Pelvic inflammatory disease is a general term for infection of the lining of the uterus, the fallopian tubes, or the ovaries.
See also: Endometritis
Alternative NamesPID; Oophoritis; Salpingitis; Salpingo-oophoritis; Salpingo-peritonitis
The majority of pelvic inflammatory disease cases are caused by the same bacteria that lead to sexually transmitted diseases (such as chlamydia, gonorrhea, mycoplasma, staph, strep).
Although the cause of PID most commonly spreads through sex, bacteria may also enter the body after gynecological procedures such as the insertion of an intrauterine device (IUD), childbirth, miscarriage, therapeutic or elective abortion, and endometrial biopsy.
In the United States, nearly 1 million women develop PID each year. It is estimated that 1 in 8 sexually active adolescent girls will develop PID before reaching age 20. Since PID is frequently underdiagnosed, statistics are probably greatly underestimated.
Risk factors include:
- Sexual activity during adolescence
- Multiple sexual partners
- Past history of PID
- Past history of any sexually transmitted disease
- Insertion of an IUD
Birth control pills are thought in some cases to lead to cervical ectropion, a condition that allows easier access to tissue where bacteria may grow. However, birth control pills may protect against PID by stimulating the body to produce a thicker cervical mucous, which makes it harder for semen to carry bacteria to the uterus.
The most common symptoms of PID include:
- Vaginal discharge with abnormal color, consistency or odor
- Abdominal pain
- Fever (not always present; may come and go)
Other nonspecific symptoms that may be seen with PID include:
- Irregular menstrual bleeding or spotting
- Increased menstrual cramping
- Menstruation, absent
- Increased pain during ovulation
- Sexual intercourse, painful
- Bleeding after intercourse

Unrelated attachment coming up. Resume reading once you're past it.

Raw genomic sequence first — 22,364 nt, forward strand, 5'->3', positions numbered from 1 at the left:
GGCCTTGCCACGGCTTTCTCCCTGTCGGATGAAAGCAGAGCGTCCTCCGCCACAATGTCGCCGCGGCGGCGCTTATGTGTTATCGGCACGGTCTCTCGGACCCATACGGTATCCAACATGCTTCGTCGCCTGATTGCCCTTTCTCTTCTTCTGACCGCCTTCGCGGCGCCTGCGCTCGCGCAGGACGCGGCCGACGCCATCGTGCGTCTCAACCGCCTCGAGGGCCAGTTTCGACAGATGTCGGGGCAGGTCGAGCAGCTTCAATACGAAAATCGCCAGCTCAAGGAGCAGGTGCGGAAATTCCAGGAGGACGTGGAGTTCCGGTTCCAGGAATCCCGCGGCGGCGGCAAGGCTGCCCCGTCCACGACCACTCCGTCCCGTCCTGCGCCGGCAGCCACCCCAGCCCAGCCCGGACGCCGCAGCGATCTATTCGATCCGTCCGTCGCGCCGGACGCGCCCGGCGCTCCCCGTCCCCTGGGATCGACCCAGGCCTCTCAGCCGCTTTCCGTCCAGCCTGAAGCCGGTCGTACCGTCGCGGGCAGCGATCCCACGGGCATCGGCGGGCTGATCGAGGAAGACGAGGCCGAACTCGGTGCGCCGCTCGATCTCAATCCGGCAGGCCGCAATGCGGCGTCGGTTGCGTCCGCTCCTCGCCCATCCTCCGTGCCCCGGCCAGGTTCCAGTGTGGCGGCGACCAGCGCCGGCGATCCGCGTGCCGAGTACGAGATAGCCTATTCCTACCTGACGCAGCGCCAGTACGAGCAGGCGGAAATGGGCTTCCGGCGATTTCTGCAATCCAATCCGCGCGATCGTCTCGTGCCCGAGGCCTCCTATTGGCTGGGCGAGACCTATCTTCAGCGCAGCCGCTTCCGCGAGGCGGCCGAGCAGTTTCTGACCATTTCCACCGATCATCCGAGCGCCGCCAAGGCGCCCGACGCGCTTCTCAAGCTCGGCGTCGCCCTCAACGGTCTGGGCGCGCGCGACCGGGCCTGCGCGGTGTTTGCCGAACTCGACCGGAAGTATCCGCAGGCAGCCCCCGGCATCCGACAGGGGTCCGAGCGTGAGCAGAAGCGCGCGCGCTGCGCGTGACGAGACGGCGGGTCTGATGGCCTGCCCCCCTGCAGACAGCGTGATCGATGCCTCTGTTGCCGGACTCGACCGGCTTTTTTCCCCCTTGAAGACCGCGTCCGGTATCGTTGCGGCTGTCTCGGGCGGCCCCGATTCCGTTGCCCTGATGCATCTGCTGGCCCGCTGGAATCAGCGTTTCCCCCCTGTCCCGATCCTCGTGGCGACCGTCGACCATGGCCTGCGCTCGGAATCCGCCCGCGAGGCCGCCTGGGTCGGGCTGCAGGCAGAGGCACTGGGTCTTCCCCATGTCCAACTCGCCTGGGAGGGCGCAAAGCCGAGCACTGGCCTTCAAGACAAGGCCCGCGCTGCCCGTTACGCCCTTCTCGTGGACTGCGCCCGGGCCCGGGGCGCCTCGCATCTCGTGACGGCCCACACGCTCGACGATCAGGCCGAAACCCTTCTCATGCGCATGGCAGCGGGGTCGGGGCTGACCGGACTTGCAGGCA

- Low back pain
- Lack of appetite
- Nausea, with or without vomiting
- Frequent urination
- Pain with urination
Note: There may be no symptoms. People who experience ectopic pregnancies (pregnancies where the embryo implants in the fallopian tubes instead of the uterus) or infertility are often found to have silent PID, which is usually caused by chlamydia infection.
Exams and Tests
You may have a fever and abdominal tenderness. A pelvic examination may show that you have cervical discharge, pain with movement of the cervix during the exam, a cervix that bleeds easily, or uterine or ovarian tenderness.
Tests and procedures may include:
- ESR (sed rate)
- Wet prep or wet mount microscopic examination
- Serum HCG (pregnancy test)
- Endocervical culture for gonorrhea, chlamydia, or other organisms
- Pelvic ultrasound or CT scan
If you are diagnosed with mild PID, you may be given antibiotics and told to closely follow-up with your health care provider.
More severe cases may require you to stay in the hospital. Antibiotics are first given by IV, and then later by mouth. Surgery may be considered for complicated, persistent cases that do not respond to antibiotics. Any sexual partner(s) must also be treated. The use of condoms during treatment is essential.
PID infections can cause scarring and adhesions of the pelvic organs, possibly leading to infertility, ectopic pregnancy, and chronic pelvic pain.
When to Contact a Medical Professional
Call your health care provider if you have symptoms of PID. Also call if you think you have been exposed to a sexually transmitted disease or if treatment of a current STD does not seem to be working.
Preventive measure include:
- Practicing safer sex behaviors
- Following your doctor's recommendations after gynecological procedures
- Getting prompt treatment for sexually transmitted diseases
The risk of PID can be reduced by getting regular STD screening exams. Couple can be tested for STDs before beginning sexual relations. Testing can detect STDs that may not be producing symptoms yet.